Figure 29

Load-displacement function for the resulting large displacement linear spring with nine target points

Grahic Jump Location
Figure 30

FEA stress contours for large displacement linear spring

Grahic Jump Location
Figure 13

Design space specifications for the example problems

Grahic Jump Location
Figure 14

Prescribed J-curve with three target points (A, B, and C)

Grahic Jump Location
Figure 1

The solid black curve defines a nonlinear spring’s load-displacement function and strain energy absorption rate

Grahic Jump Location
Figure 2

Two 1D spring models (cantilever beams with transverse end loads) and their corresponding load-displacement functions. (a) has a free end, and (b) has a horizontally constrained end. The constraint on (b) induces greater nonlinearities in the response.

Grahic Jump Location
Figure 3

A typical spring design generated from the design parametrization used for this nonlinear spring synthesis methodology

Grahic Jump Location
Figure 15

Generated J-curve nonlinear spring

Grahic Jump Location
Figure 16

Load-displacement function for the resulting J-curve nonlinear spring, SFE=0.88%

Grahic Jump Location
Figure 17

FEA stress contours for J-curve

Grahic Jump Location
Figure 5

A prescribed nonlinear load-displacement function with (a) the shape function, (b) the load-range, and (c) the displacement-range

Grahic Jump Location
Figure 6

A prescribed load-displacement curve with target points (A–D). The double arrows are the errors that determine the evaluated design’s SFE.

Grahic Jump Location
Figure 7

When a spring yields before reaching the applied load, the SFE is only evaluated over the spring’s elastic range

Grahic Jump Location
Figure 8

A negative slope in the load-displacement function indicates snap-through buckling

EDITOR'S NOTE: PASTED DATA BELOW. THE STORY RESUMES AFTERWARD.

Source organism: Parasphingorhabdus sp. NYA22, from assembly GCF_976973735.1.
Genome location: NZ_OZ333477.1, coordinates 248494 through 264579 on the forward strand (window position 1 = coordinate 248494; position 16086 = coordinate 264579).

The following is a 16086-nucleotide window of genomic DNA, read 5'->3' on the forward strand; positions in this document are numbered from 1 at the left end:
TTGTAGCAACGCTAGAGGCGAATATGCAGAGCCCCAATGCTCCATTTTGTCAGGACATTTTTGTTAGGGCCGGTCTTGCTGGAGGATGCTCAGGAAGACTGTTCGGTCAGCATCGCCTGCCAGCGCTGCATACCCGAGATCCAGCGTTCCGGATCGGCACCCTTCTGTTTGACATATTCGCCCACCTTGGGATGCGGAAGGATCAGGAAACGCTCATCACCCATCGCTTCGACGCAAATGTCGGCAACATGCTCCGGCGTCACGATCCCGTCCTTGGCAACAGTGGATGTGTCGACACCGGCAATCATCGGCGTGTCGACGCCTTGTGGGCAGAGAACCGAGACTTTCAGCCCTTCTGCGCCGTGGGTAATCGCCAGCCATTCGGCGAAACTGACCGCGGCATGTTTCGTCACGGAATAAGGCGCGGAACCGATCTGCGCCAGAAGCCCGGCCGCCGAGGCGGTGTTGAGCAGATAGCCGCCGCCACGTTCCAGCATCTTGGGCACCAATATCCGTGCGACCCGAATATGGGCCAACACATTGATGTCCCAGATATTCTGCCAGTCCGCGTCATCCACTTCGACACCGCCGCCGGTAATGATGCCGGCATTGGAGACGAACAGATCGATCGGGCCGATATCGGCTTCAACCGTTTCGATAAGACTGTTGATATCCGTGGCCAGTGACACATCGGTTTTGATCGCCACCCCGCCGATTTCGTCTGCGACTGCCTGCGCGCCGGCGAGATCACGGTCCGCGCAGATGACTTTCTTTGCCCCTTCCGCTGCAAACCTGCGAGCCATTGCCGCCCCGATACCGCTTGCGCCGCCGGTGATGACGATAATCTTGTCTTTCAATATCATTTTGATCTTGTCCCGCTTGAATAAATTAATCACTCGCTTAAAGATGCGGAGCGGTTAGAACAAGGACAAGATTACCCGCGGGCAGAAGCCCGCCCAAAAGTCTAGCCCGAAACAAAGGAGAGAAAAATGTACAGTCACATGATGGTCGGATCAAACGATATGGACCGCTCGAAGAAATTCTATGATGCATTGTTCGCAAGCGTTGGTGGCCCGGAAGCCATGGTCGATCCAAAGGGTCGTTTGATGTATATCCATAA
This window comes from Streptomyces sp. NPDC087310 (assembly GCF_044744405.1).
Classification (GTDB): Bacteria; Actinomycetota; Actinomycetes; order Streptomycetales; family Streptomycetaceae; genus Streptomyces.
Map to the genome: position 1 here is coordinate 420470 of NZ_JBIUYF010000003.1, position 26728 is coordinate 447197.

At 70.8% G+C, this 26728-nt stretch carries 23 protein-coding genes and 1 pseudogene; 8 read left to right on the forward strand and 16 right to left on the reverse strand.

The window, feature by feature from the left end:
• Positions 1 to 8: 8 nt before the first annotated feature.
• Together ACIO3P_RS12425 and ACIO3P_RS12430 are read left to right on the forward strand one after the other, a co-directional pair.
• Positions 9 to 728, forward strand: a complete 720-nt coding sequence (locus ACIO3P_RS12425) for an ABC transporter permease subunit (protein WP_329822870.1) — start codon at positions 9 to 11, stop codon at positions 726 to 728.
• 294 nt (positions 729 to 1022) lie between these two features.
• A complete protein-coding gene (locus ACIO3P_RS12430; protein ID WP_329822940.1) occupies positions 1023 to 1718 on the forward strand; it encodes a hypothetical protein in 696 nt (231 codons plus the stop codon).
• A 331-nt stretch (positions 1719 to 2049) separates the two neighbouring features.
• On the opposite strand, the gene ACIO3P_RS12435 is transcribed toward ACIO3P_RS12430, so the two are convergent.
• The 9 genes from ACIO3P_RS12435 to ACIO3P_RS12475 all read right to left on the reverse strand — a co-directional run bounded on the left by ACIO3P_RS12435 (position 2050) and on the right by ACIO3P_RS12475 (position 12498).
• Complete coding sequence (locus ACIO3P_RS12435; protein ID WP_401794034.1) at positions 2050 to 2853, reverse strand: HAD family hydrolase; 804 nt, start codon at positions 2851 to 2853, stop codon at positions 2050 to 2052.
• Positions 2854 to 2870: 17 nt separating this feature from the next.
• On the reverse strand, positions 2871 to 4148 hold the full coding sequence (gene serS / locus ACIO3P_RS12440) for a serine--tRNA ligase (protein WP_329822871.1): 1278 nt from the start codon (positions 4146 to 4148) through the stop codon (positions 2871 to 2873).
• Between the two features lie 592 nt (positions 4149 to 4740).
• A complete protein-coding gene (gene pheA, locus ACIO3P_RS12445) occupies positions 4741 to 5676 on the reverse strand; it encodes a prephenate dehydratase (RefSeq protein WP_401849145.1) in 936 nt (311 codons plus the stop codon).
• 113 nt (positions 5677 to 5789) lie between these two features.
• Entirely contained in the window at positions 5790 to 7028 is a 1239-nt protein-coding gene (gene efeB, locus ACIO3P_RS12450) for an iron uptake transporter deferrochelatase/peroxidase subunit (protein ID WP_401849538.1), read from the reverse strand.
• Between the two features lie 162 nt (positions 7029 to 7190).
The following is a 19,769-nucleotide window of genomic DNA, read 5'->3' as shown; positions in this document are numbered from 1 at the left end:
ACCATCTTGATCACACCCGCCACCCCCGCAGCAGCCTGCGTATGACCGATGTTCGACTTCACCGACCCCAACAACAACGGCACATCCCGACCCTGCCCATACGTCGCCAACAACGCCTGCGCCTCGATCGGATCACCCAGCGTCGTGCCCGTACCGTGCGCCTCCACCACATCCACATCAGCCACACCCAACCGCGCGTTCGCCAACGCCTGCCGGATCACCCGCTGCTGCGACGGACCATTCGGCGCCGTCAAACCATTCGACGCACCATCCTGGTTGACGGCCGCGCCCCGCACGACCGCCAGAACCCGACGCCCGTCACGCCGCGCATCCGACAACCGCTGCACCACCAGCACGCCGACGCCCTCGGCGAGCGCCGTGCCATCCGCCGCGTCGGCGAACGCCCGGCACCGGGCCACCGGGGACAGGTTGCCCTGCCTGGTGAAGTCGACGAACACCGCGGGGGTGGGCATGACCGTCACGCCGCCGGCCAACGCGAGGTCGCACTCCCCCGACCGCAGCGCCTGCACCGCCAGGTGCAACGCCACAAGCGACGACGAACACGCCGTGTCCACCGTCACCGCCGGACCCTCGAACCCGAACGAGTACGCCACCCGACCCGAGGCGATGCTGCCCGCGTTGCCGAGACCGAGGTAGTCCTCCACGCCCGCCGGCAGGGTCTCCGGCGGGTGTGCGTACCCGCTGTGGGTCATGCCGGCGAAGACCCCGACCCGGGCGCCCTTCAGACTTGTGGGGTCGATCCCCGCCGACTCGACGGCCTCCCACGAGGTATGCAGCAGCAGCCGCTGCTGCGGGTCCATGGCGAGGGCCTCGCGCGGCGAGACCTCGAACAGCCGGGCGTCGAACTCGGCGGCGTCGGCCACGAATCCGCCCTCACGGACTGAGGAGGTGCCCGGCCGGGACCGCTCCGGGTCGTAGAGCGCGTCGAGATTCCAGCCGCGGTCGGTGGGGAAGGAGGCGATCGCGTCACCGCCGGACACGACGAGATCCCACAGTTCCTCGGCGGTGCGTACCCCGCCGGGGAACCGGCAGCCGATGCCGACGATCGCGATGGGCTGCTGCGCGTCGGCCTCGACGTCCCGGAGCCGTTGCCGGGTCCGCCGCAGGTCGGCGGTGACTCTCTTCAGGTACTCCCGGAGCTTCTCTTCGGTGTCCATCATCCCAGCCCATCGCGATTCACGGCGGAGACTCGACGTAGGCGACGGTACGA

Grahic Jump Location
Figure 18

Prescribed S-curve with three target points (A, B, and C)

Grahic Jump Location
Figure 19

Generated S-curve nonlinear spring

Grahic Jump Location
Figure 20

Load-displacement function for the resulting S-curve nonlinear spring, SFE=1.21%

Grahic Jump Location
Figure 21

FEA stress contours for S-curve

Grahic Jump Location
Figure 9

The topology is parametrized using a branching network of nine compliant beams (splines) that connect the input to various ground points

Grahic Jump Location
Figure 10

Each spline is represented as a cubic B-spline whose shape is controlled with five control points

Grahic Jump Location
Figure 11

(a) A looped B-spline and (b) a reordering of the control points to avoid loops

Grahic Jump Location
Figure 12

Splines P1 and P1-S2

Grahic Jump Location
Figure 22

Prescribed constant-force curve with three target points (A, B, and C)

Grahic Jump Location
Figure 4

Comparison of a nonlinear spring (coincident input/output point) to a nonlinear compliant mechanism (separate input and output points). Unlike a compliant mechanism, the spring has a specified strain energy absorption rate.



Some tools below are only available to our subscribers or users with an online account.

Related Content

Customize your page view by dragging and repositioning the boxes below.

Related Journal Articles
Related eBook Content
Topic Collections

Sorry! You do not have access to this content. For assistance or to subscribe, please contact us:

  • TELEPHONE: 1-800-843-2763 (Toll-free in the USA)
  • EMAIL: asmedigitalcollection@asme.org
Sign In